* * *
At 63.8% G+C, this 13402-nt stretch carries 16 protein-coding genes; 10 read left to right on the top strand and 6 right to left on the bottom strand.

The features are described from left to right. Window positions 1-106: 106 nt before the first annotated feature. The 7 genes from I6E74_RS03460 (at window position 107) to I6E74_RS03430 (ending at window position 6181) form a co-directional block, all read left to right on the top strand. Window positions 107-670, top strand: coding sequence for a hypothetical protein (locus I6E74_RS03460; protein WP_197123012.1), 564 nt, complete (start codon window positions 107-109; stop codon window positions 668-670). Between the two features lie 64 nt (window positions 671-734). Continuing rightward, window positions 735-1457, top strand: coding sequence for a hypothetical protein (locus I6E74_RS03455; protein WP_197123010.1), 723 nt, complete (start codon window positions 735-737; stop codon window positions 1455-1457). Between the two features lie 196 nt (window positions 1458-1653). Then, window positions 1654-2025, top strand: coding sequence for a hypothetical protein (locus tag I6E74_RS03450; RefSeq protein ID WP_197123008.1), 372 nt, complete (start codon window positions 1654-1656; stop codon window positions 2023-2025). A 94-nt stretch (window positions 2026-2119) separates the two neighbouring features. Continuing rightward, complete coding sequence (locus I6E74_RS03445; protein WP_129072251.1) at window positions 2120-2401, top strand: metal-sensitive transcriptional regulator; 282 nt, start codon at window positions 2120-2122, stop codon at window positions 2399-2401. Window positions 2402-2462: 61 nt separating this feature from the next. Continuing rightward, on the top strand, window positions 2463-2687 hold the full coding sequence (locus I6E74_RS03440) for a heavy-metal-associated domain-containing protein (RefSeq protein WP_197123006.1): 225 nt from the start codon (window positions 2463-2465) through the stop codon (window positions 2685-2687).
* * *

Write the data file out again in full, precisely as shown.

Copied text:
At 63.8% G+C, this 13402-nt stretch carries 16 protein-coding genes; 10 read left to right on the top strand and 6 right to left on the bottom strand.

The features are described from left to right. Window positions 1-106: 106 nt before the first annotated feature. The 7 genes from I6E74_RS03460 (at window position 107) to I6E74_RS03430 (ending at window position 6181) form a co-directional block, all read left to right on the top strand. Window positions 107-670, top strand: coding sequence for a hypothetical protein (locus I6E74_RS03460; protein WP_197123012.1), 564 nt, complete (start codon window positions 107-109; stop codon window positions 668-670). Between the two features lie 64 nt (window positions 671-734). Continuing rightward, window positions 735-1457, top strand: coding sequence for a hypothetical protein (locus I6E74_RS03455; protein WP_197123010.1), 723 nt, complete (start codon window positions 735-737; stop codon window positions 1455-1457). Between the two features lie 196 nt (window positions 1458-1653). Then, window positions 1654-2025, top strand: coding sequence for a hypothetical protein (locus tag I6E74_RS03450; RefSeq protein ID WP_197123008.1), 372 nt, complete (start codon window positions 1654-1656; stop codon window positions 2023-2025). A 94-nt stretch (window positions 2026-2119) separates the two neighbouring features. Continuing rightward, complete coding sequence (locus I6E74_RS03445; protein WP_129072251.1) at window positions 2120-2401, top strand: metal-sensitive transcriptional regulator; 282 nt, start codon at window positions 2120-2122, stop codon at window positions 2399-2401. Window positions 2402-2462: 61 nt separating this feature from the next. Continuing rightward, on the top strand, window positions 2463-2687 hold the full coding sequence (locus I6E74_RS03440) for a heavy-metal-associated domain-containing protein (RefSeq protein WP_197123006.1): 225 nt from the start codon (window positions 2463-2465) through the stop codon (window positions 2685-2687).